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That's like saying the Bible is all you need to learn about the history of the Christian Church. It's certainly a good place to start, but you'll be rather lost if someone asks you a minor detail like "what is a Pope".
A few books I would recommend, OP:
The Very Short Introduction series has a pretty good book on Global Economic History. Just a basic overview, gives a pretty conventional reading, puts things in context, etc.
Who Cooked Adam Smith's Dinner? is a look at the role of women and particularly domestic work, which is missing from a great deal of histories of capitalism.
The Invention of Capitalism is a work which serves both as a Marxist history of capitalism and a critique of prior histories (anyone telling you to avoid Marxists because Marx is discredited is an idiot, Smith, Say, Ricardo etc. are all "discredited" and still have a useful perspective, and understanding the interpretation of capitalist history which drove the major deviation away from capitalism is invaluable).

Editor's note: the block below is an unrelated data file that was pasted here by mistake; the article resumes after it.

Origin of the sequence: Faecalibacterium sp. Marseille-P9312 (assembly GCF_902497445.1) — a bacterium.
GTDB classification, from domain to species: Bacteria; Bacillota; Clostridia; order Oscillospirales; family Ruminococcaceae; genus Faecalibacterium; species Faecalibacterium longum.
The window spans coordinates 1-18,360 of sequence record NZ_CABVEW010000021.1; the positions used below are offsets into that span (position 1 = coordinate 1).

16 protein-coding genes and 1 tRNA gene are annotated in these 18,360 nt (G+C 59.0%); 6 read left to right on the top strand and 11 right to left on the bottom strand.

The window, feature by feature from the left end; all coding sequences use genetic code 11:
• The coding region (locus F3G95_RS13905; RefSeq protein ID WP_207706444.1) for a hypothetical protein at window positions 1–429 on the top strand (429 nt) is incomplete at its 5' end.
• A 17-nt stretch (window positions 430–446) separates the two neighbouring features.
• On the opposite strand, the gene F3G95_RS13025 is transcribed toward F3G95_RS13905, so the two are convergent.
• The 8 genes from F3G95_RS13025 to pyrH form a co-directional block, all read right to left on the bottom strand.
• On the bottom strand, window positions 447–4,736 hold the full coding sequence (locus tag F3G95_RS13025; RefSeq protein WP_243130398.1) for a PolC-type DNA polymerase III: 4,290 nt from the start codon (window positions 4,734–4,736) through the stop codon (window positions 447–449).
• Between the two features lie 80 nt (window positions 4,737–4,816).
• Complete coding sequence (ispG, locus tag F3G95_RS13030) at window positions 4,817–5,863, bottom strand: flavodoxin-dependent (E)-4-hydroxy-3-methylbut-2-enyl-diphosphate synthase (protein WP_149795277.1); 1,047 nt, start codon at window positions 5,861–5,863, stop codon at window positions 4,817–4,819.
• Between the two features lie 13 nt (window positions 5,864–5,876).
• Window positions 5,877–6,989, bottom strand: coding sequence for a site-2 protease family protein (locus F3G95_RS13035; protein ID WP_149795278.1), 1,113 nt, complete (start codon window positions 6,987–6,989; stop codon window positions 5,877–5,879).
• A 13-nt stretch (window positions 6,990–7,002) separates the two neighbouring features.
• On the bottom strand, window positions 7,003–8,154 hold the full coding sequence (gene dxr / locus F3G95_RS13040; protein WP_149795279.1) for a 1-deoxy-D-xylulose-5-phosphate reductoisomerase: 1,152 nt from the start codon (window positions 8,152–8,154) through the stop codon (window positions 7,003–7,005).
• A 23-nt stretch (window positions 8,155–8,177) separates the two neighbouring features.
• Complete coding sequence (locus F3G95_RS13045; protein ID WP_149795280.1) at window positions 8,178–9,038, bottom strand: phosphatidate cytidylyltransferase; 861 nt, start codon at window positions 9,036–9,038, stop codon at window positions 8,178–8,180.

Debt: The first 5000 years is a highly readable examination of the history of debt, and the economic structures which arose around it. Provides a very cogent counter to the received wisdom of money developing out of barter systems and debt developing from money.
For the recent history of financial capitalism, the ECB's favourite economist Yanis Varoufakis wrote a neat little book called The Global Minotaur which provides a highly polemical excoriation of late 20th century financialisation and offers a take on the roots of the global financial crisis.
If you're interested in the crisis (and if you're interested in capitalism, you should be), the best book I know of on the subject is Martin Wolff's The Shifts and The Shocks, which provides a global perspective, as opposed to the often Amero-centric stories we get from writers across the pond, very readable, and from an author who demonstrates an unusual willingness to learn unorthodox lessons.